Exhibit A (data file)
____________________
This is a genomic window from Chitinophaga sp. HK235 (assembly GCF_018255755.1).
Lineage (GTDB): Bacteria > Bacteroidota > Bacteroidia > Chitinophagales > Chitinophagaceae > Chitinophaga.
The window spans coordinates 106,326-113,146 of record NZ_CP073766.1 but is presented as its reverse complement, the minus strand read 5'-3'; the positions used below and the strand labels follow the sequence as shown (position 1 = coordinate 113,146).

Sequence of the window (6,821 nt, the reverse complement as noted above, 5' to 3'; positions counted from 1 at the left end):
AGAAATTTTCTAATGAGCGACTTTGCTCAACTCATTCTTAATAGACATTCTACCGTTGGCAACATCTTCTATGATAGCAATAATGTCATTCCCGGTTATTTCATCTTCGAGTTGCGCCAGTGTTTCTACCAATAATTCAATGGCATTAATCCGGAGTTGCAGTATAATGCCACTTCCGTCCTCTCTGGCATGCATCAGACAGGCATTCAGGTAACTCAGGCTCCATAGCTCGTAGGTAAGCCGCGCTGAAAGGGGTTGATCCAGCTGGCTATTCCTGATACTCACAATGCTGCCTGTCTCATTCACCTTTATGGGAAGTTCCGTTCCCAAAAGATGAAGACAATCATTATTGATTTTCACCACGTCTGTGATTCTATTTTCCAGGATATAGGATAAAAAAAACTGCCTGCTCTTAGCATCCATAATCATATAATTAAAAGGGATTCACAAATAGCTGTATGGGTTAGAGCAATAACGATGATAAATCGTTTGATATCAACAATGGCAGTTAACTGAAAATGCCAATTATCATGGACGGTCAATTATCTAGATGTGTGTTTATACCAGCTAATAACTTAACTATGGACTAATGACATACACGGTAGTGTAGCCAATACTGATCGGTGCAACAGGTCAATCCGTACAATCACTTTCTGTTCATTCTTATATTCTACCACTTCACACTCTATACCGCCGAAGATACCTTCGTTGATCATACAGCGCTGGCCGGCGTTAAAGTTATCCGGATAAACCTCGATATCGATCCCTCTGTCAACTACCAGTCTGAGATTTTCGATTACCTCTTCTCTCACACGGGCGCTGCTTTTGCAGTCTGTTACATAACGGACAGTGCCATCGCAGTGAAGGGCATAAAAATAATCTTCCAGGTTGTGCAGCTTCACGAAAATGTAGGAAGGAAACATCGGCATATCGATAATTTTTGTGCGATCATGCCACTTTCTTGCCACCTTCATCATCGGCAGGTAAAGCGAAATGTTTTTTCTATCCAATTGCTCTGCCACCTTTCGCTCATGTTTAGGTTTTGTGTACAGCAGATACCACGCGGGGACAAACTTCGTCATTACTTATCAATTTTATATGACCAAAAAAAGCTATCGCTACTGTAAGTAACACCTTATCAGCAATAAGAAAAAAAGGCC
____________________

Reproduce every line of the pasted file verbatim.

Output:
This is a genomic window from Chitinophaga sp. HK235 (assembly GCF_018255755.1).
Lineage (GTDB): Bacteria > Bacteroidota > Bacteroidia > Chitinophagales > Chitinophagaceae > Chitinophaga.
The window spans coordinates 106,326-113,146 of record NZ_CP073766.1 but is presented as its reverse complement, the minus strand read 5'-3'; the positions used below and the strand labels follow the sequence as shown (position 1 = coordinate 113,146).

Sequence of the window (6,821 nt, the reverse complement as noted above, 5' to 3'; positions counted from 1 at the left end):
AGAAATTTTCTAATGAGCGACTTTGCTCAACTCATTCTTAATAGACATTCTACCGTTGGCAACATCTTCTATGATAGCAATAATGTCATTCCCGGTTATTTCATCTTCGAGTTGCGCCAGTGTTTCTACCAATAATTCAATGGCATTAATCCGGAGTTGCAGTATAATGCCACTTCCGTCCTCTCTGGCATGCATCAGACAGGCATTCAGGTAACTCAGGCTCCATAGCTCGTAGGTAAGCCGCGCTGAAAGGGGTTGATCCAGCTGGCTATTCCTGATACTCACAATGCTGCCTGTCTCATTCACCTTTATGGGAAGTTCCGTTCCCAAAAGATGAAGACAATCATTATTGATTTTCACCACGTCTGTGATTCTATTTTCCAGGATATAGGATAAAAAAAACTGCCTGCTCTTAGCATCCATAATCATATAATTAAAAGGGATTCACAAATAGCTGTATGGGTTAGAGCAATAACGATGATAAATCGTTTGATATCAACAATGGCAGTTAACTGAAAATGCCAATTATCATGGACGGTCAATTATCTAGATGTGTGTTTATACCAGCTAATAACTTAACTATGGACTAATGACATACACGGTAGTGTAGCCAATACTGATCGGTGCAACAGGTCAATCCGTACAATCACTTTCTGTTCATTCTTATATTCTACCACTTCACACTCTATACCGCCGAAGATACCTTCGTTGATCATACAGCGCTGGCCGGCGTTAAAGTTATCCGGATAAACCTCGATATCGATCCCTCTGTCAACTACCAGTCTGAGATTTTCGATTACCTCTTCTCTCACACGGGCGCTGCTTTTGCAGTCTGTTACATAACGGACAGTGCCATCGCAGTGAAGGGCATAAAAATAATCTTCCAGGTTGTGCAGCTTCACGAAAATGTAGGAAGGAAACATCGGCATATCGATAATTTTTGTGCGATCATGCCACTTTCTTGCCACCTTCATCATCGGCAGGTAAAGCGAAATGTTTTTTCTATCCAATTGCTCTGCCACCTTTCGCTCATGTTTAGGTTTTGTGTACAGCAGATACCACGCGGGGACAAACTTCGTCATTACTTATCAATTTTATATGACCAAAAAAAGCTATCGCTACTGTAAGTAACACCTTATCAGCAATAAGAAAAAAAGGCC